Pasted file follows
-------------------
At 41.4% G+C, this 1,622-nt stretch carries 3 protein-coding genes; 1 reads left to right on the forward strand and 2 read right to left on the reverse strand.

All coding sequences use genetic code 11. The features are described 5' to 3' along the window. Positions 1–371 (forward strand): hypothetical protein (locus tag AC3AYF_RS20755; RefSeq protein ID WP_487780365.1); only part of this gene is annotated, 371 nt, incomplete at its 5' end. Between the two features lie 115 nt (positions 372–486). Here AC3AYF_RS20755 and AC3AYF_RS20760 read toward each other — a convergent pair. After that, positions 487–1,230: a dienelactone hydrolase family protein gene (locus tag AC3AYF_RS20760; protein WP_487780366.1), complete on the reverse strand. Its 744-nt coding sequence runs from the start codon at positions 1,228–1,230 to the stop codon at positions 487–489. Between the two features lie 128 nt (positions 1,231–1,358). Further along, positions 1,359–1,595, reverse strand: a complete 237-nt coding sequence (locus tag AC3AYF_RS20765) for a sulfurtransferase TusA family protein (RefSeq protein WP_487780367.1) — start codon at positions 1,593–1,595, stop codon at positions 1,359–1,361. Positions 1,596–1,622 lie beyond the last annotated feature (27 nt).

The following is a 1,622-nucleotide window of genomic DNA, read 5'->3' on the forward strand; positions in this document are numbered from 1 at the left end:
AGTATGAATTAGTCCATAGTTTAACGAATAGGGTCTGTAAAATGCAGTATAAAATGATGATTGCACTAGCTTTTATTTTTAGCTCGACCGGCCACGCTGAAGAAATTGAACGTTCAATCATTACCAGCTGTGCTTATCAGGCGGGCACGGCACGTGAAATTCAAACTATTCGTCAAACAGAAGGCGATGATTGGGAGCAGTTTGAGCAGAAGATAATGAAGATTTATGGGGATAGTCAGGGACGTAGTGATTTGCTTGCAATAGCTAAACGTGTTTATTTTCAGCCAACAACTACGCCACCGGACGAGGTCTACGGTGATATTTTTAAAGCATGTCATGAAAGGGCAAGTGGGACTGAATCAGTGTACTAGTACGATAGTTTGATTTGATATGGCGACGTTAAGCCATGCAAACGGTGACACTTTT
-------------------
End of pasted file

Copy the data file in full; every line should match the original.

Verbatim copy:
At 41.4% G+C, this 1,622-nt stretch carries 3 protein-coding genes; 1 reads left to right on the forward strand and 2 read right to left on the reverse strand.

All coding sequences use genetic code 11. The features are described 5' to 3' along the window. Positions 1–371 (forward strand): hypothetical protein (locus tag AC3AYF_RS20755; RefSeq protein ID WP_487780365.1); only part of this gene is annotated, 371 nt, incomplete at its 5' end. Between the two features lie 115 nt (positions 372–486). Here AC3AYF_RS20755 and AC3AYF_RS20760 read toward each other — a convergent pair. After that, positions 487–1,230: a dienelactone hydrolase family protein gene (locus tag AC3AYF_RS20760; protein WP_487780366.1), complete on the reverse strand. Its 744-nt coding sequence runs from the start codon at positions 1,228–1,230 to the stop codon at positions 487–489. Between the two features lie 128 nt (positions 1,231–1,358). Further along, positions 1,359–1,595, reverse strand: a complete 237-nt coding sequence (locus tag AC3AYF_RS20765) for a sulfurtransferase TusA family protein (RefSeq protein WP_487780367.1) — start codon at positions 1,593–1,595, stop codon at positions 1,359–1,361. Positions 1,596–1,622 lie beyond the last annotated feature (27 nt).

The following is a 1,622-nucleotide window of genomic DNA, read 5'->3' on the forward strand; positions in this document are numbered from 1 at the left end:
AGTATGAATTAGTCCATAGTTTAACGAATAGGGTCTGTAAAATGCAGTATAAAATGATGATTGCACTAGCTTTTATTTTTAGCTCGACCGGCCACGCTGAAGAAATTGAACGTTCAATCATTACCAGCTGTGCTTATCAGGCGGGCACGGCACGTGAAATTCAAACTATTCGTCAAACAGAAGGCGATGATTGGGAGCAGTTTGAGCAGAAGATAATGAAGATTTATGGGGATAGTCAGGGACGTAGTGATTTGCTTGCAATAGCTAAACGTGTTTATTTTCAGCCAACAACTACGCCACCGGACGAGGTCTACGGTGATATTTTTAAAGCATGTCATGAAAGGGCAAGTGGGACTGAATCAGTGTACTAGTACGATAGTTTGATTTGATATGGCGACGTTAAGCCATGCAAACGGTGACACTTTT